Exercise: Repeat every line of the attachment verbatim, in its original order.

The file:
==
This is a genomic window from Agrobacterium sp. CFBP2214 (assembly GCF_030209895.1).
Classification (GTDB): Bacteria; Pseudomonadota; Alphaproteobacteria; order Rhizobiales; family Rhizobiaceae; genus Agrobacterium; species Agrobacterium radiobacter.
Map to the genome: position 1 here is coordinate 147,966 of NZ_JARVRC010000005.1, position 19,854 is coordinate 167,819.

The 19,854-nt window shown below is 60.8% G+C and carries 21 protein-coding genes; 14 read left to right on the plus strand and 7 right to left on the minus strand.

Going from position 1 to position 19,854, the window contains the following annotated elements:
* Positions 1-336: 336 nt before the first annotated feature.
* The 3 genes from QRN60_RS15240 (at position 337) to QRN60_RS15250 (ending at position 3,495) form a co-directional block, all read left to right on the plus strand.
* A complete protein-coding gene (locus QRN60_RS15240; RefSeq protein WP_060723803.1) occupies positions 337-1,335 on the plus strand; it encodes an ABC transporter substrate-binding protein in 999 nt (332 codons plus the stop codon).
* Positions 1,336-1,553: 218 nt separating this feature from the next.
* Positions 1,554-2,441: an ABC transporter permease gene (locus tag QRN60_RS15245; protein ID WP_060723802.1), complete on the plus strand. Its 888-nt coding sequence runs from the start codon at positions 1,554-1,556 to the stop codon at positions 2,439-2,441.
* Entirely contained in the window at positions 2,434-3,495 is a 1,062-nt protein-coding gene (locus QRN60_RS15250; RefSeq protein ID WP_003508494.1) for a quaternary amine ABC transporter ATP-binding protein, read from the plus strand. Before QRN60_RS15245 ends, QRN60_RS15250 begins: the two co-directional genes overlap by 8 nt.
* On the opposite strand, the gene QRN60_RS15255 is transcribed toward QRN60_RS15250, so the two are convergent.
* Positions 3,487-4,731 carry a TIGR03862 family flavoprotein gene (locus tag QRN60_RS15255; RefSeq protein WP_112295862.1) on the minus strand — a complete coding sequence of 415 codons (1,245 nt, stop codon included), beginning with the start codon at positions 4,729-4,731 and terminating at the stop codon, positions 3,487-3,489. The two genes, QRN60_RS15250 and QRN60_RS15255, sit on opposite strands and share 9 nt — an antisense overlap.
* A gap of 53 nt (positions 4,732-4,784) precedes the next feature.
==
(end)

This is a genomic window from Agrobacterium sp. CFBP2214 (assembly GCF_030209895.1).
Classification (GTDB): Bacteria; Pseudomonadota; Alphaproteobacteria; order Rhizobiales; family Rhizobiaceae; genus Agrobacterium; species Agrobacterium radiobacter.
Map to the genome: position 1 here is coordinate 147,966 of NZ_JARVRC010000005.1, position 19,854 is coordinate 167,819.

The 19,854-nt window shown below is 60.8% G+C and carries 21 protein-coding genes; 14 read left to right on the plus strand and 7 right to left on the minus strand.

Going from position 1 to position 19,854, the window contains the following annotated elements:
* Positions 1-336: 336 nt before the first annotated feature.
* The 3 genes from QRN60_RS15240 (at position 337) to QRN60_RS15250 (ending at position 3,495) form a co-directional block, all read left to right on the plus strand.
* A complete protein-coding gene (locus QRN60_RS15240; RefSeq protein WP_060723803.1) occupies positions 337-1,335 on the plus strand; it encodes an ABC transporter substrate-binding protein in 999 nt (332 codons plus the stop codon).
* Positions 1,336-1,553: 218 nt separating this feature from the next.
* Positions 1,554-2,441: an ABC transporter permease gene (locus tag QRN60_RS15245; protein ID WP_060723802.1), complete on the plus strand. Its 888-nt coding sequence runs from the start codon at positions 1,554-1,556 to the stop codon at positions 2,439-2,441.
* Entirely contained in the window at positions 2,434-3,495 is a 1,062-nt protein-coding gene (locus QRN60_RS15250; RefSeq protein ID WP_003508494.1) for a quaternary amine ABC transporter ATP-binding protein, read from the plus strand. Before QRN60_RS15245 ends, QRN60_RS15250 begins: the two co-directional genes overlap by 8 nt.
* On the opposite strand, the gene QRN60_RS15255 is transcribed toward QRN60_RS15250, so the two are convergent.
* Positions 3,487-4,731 carry a TIGR03862 family flavoprotein gene (locus tag QRN60_RS15255; RefSeq protein WP_112295862.1) on the minus strand — a complete coding sequence of 415 codons (1,245 nt, stop codon included), beginning with the start codon at positions 4,729-4,731 and terminating at the stop codon, positions 3,487-3,489. The two genes, QRN60_RS15250 and QRN60_RS15255, sit on opposite strands and share 9 nt — an antisense overlap.
* A gap of 53 nt (positions 4,732-4,784) precedes the next feature.